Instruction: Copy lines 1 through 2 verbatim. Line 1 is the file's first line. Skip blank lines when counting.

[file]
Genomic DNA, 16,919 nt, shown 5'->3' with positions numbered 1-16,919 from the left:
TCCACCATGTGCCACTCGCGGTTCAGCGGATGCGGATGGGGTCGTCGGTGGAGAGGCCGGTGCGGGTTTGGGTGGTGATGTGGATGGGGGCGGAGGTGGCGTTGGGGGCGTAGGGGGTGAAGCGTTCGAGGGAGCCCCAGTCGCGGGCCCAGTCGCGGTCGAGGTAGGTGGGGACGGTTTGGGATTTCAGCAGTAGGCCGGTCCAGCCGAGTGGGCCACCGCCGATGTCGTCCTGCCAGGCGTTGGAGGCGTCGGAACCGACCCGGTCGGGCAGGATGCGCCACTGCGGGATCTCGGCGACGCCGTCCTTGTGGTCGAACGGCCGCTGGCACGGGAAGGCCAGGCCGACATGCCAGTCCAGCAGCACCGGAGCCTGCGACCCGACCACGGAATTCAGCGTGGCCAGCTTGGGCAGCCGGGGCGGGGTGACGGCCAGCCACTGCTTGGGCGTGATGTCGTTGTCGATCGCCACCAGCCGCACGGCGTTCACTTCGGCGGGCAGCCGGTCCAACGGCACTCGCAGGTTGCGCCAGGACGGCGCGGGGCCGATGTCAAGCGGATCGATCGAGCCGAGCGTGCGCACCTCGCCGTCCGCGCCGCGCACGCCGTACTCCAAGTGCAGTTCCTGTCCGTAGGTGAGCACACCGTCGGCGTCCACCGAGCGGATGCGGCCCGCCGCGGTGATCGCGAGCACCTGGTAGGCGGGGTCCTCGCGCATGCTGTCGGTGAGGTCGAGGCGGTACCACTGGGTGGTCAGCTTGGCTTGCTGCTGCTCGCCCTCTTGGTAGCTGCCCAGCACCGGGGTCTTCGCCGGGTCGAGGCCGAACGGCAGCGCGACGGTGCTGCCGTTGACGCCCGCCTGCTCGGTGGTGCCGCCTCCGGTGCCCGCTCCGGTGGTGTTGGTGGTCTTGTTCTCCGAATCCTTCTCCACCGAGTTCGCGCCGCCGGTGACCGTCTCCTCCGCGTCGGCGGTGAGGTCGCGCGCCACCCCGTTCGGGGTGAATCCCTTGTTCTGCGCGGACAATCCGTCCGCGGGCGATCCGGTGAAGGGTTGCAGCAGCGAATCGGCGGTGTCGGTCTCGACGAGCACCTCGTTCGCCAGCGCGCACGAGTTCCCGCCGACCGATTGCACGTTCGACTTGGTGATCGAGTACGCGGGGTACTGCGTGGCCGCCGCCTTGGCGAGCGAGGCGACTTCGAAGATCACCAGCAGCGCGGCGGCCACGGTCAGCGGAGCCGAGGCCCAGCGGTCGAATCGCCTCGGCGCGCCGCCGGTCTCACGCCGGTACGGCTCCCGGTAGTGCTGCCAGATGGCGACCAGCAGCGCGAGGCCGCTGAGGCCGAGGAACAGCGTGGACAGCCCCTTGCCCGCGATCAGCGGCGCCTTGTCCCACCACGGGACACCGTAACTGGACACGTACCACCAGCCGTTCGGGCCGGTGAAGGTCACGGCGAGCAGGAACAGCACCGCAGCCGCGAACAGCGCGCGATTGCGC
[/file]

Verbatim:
Genomic DNA, 16,919 nt, shown 5'->3' with positions numbered 1-16,919 from the left:
TCCACCATGTGCCACTCGCGGTTCAGCGGATGCGGATGGGGTCGTCGGTGGAGAGGCCGGTGCGGGTTTGGGTGGTGATGTGGATGGGGGCGGAGGTGGCGTTGGGGGCGTAGGGGGTGAAGCGTTCGAGGGAGCCCCAGTCGCGGGCCCAGTCGCGGTCGAGGTAGGTGGGGACGGTTTGGGATTTCAGCAGTAGGCCGGTCCAGCCGAGTGGGCCACCGCCGATGTCGTCCTGCCAGGCGTTGGAGGCGTCGGAACCGACCCGGTCGGGCAGGATGCGCCACTGCGGGATCTCGGCGACGCCGTCCTTGTGGTCGAACGGCCGCTGGCACGGGAAGGCCAGGCCGACATGCCAGTCCAGCAGCACCGGAGCCTGCGACCCGACCACGGAATTCAGCGTGGCCAGCTTGGGCAGCCGGGGCGGGGTGACGGCCAGCCACTGCTTGGGCGTGATGTCGTTGTCGATCGCCACCAGCCGCACGGCGTTCACTTCGGCGGGCAGCCGGTCCAACGGCACTCGCAGGTTGCGCCAGGACGGCGCGGGGCCGATGTCAAGCGGATCGATCGAGCCGAGCGTGCGCACCTCGCCGTCCGCGCCGCGCACGCCGTACTCCAAGTGCAGTTCCTGTCCGTAGGTGAGCACACCGTCGGCGTCCACCGAGCGGATGCGGCCCGCCGCGGTGATCGCGAGCACCTGGTAGGCGGGGTCCTCGCGCATGCTGTCGGTGAGGTCGAGGCGGTACCACTGGGTGGTCAGCTTGGCTTGCTGCTGCTCGCCCTCTTGGTAGCTGCCCAGCACCGGGGTCTTCGCCGGGTCGAGGCCGAACGGCAGCGCGACGGTGCTGCCGTTGACGCCCGCCTGCTCGGTGGTGCCGCCTCCGGTGCCCGCTCCGGTGGTGTTGGTGGTCTTGTTCTCCGAATCCTTCTCCACCGAGTTCGCGCCGCCGGTGACCGTCTCCTCCGCGTCGGCGGTGAGGTCGCGCGCCACCCCGTTCGGGGTGAATCCCTTGTTCTGCGCGGACAATCCGTCCGCGGGCGATCCGGTGAAGGGTTGCAGCAGCGAATCGGCGGTGTCGGTCTCGACGAGCACCTCGTTCGCCAGCGCGCACGAGTTCCCGCCGACCGATTGCACGTTCGACTTGGTGATCGAGTACGCGGGGTACTGCGTGGCCGCCGCCTTGGCGAGCGAGGCGACTTCGAAGATCACCAGCAGCGCGGCGGCCACGGTCAGCGGAGCCGAGGCCCAGCGGTCGAATCGCCTCGGCGCGCCGCCGGTCTCACGCCGGTACGGCTCCCGGTAGTGCTGCCAGATGGCGACCAGCAGCGCGAGGCCGCTGAGGCCGAGGAACAGCGTGGACAGCCCCTTGCCCGCGATCAGCGGCGCCTTGTCCCACCACGGGACACCGTAACTGGACACGTACCACCAGCCGTTCGGGCCGGTGAAGGTCACGGCGAGCAGGAACAGCACCGCAGCCGCGAACAGCGCGCGATTGCGC